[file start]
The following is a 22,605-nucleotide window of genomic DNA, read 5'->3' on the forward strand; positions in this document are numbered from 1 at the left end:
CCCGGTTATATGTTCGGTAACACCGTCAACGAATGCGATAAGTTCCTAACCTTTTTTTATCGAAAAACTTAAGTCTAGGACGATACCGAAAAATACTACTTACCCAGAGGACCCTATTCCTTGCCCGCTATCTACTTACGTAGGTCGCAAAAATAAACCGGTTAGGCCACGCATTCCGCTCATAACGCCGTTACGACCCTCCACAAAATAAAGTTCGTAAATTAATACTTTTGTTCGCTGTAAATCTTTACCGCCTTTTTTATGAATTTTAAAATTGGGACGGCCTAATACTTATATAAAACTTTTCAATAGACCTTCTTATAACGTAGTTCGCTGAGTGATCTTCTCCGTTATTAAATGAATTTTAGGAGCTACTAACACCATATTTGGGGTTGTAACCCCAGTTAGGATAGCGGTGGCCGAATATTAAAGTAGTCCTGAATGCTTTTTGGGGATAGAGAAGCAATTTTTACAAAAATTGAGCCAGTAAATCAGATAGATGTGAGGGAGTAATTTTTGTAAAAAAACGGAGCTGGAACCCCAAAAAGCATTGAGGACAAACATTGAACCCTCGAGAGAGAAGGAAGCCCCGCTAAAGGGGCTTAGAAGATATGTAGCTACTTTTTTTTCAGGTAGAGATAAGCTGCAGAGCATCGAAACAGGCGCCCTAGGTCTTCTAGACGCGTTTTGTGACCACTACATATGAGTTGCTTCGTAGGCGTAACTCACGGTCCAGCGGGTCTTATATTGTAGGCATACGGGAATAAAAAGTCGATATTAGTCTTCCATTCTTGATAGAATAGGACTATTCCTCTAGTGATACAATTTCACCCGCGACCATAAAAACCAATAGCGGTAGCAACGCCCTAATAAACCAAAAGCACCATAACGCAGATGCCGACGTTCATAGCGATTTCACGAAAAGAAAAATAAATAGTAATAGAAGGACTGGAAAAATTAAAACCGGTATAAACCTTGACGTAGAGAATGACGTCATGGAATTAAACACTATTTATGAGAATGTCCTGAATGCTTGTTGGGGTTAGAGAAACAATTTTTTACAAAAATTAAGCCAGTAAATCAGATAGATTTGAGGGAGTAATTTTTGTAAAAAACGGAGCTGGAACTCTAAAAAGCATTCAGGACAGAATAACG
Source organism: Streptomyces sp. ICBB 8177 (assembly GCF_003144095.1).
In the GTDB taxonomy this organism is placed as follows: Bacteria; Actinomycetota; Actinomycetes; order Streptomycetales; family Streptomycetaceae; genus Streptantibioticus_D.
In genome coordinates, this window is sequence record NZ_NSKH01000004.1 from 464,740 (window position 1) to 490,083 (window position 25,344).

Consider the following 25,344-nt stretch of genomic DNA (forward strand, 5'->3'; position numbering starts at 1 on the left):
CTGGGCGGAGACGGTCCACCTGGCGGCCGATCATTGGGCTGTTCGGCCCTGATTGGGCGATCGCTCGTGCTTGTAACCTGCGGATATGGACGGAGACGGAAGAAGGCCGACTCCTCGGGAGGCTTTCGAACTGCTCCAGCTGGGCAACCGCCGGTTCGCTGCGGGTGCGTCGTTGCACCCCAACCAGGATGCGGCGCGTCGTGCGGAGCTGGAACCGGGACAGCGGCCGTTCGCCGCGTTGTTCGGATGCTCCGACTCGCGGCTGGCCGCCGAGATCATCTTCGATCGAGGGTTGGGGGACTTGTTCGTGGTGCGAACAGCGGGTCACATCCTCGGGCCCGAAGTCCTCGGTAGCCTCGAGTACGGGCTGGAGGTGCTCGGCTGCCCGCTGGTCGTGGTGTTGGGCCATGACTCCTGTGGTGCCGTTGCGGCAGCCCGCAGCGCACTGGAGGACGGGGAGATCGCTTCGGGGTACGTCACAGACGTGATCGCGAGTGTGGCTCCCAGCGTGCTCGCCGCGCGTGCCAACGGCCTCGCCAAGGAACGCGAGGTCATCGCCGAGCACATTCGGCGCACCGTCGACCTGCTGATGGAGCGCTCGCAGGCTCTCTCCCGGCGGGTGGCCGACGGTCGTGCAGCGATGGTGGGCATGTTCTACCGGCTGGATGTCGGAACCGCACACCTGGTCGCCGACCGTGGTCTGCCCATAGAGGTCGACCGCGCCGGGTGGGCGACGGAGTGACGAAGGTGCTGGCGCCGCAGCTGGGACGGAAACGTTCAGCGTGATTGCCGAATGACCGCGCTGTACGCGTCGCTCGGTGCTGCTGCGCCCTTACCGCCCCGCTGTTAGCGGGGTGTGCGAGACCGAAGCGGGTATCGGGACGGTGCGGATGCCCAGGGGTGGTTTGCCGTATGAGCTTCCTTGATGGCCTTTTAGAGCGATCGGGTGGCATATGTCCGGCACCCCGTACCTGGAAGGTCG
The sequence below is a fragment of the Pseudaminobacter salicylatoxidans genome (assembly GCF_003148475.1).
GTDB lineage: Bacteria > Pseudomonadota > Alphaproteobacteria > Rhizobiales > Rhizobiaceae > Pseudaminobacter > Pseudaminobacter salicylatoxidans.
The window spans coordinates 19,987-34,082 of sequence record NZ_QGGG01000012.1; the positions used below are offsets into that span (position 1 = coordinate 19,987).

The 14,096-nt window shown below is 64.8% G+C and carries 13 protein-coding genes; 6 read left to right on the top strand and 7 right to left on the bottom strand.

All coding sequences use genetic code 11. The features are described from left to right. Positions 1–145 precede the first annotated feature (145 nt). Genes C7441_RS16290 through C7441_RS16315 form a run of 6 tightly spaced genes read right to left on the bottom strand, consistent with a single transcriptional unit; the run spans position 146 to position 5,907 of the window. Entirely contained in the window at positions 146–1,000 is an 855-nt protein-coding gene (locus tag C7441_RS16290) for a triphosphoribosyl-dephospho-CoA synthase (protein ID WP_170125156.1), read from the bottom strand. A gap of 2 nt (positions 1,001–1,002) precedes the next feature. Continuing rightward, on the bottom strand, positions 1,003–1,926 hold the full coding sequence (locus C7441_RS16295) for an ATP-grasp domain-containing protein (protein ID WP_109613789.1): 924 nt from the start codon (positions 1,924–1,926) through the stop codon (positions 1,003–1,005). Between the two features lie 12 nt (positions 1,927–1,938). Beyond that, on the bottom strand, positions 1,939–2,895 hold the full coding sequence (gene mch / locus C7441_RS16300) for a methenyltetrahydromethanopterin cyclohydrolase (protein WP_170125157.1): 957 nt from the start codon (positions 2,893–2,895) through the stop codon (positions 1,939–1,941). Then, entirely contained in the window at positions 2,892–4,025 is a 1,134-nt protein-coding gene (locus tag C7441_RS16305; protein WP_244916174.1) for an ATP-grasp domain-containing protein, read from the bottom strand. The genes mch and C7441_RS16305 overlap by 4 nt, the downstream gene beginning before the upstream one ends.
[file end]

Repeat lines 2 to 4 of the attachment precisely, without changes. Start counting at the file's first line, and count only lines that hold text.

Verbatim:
CCCGGTTATATGTTCGGTAACACCGTCAACGAATGCGATAAGTTCCTAACCTTTTTTTATCGAAAAACTTAAGTCTAGGACGATACCGAAAAATACTACTTACCCAGAGGACCCTATTCCTTGCCCGCTATCTACTTACGTAGGTCGCAAAAATAAACCGGTTAGGCCACGCATTCCGCTCATAACGCCGTTACGACCCTCCACAAAATAAAGTTCGTAAATTAATACTTTTGTTCGCTGTAAATCTTTACCGCCTTTTTTATGAATTTTAAAATTGGGACGGCCTAATACTTATATAAAACTTTTCAATAGACCTTCTTATAACGTAGTTCGCTGAGTGATCTTCTCCGTTATTAAATGAATTTTAGGAGCTACTAACACCATATTTGGGGTTGTAACCCCAGTTAGGATAGCGGTGGCCGAATATTAAAGTAGTCCTGAATGCTTTTTGGGGATAGAGAAGCAATTTTTACAAAAATTGAGCCAGTAAATCAGATAGATGTGAGGGAGTAATTTTTGTAAAAAAACGGAGCTGGAACCCCAAAAAGCATTGAGGACAAACATTGAACCCTCGAGAGAGAAGGAAGCCCCGCTAAAGGGGCTTAGAAGATATGTAGCTACTTTTTTTTCAGGTAGAGATAAGCTGCAGAGCATCGAAACAGGCGCCCTAGGTCTTCTAGACGCGTTTTGTGACCACTACATATGAGTTGCTTCGTAGGCGTAACTCACGGTCCAGCGGGTCTTATATTGTAGGCATACGGGAATAAAAAGTCGATATTAGTCTTCCATTCTTGATAGAATAGGACTATTCCTCTAGTGATACAATTTCACCCGCGACCATAAAAACCAATAGCGGTAGCAACGCCCTAATAAACCAAAAGCACCATAACGCAGATGCCGACGTTCATAGCGATTTCACGAAAAGAAAAATAAATAGTAATAGAAGGACTGGAAAAATTAAAACCGGTATAAACCTTGACGTAGAGAATGACGTCATGGAATTAAACACTATTTATGAGAATGTCCTGAATGCTTGTTGGGGTTAGAGAAACAATTTTTTACAAAAATTAAGCCAGTAAATCAGATAGATTTGAGGGAGTAATTTTTGTAAAAAACGGAGCTGGAACTCTAAAAAGCATTCAGGACAGAATAACG
Source organism: Streptomyces sp. ICBB 8177 (assembly GCF_003144095.1).
In the GTDB taxonomy this organism is placed as follows: Bacteria; Actinomycetota; Actinomycetes; order Streptomycetales; family Streptomycetaceae; genus Streptantibioticus_D.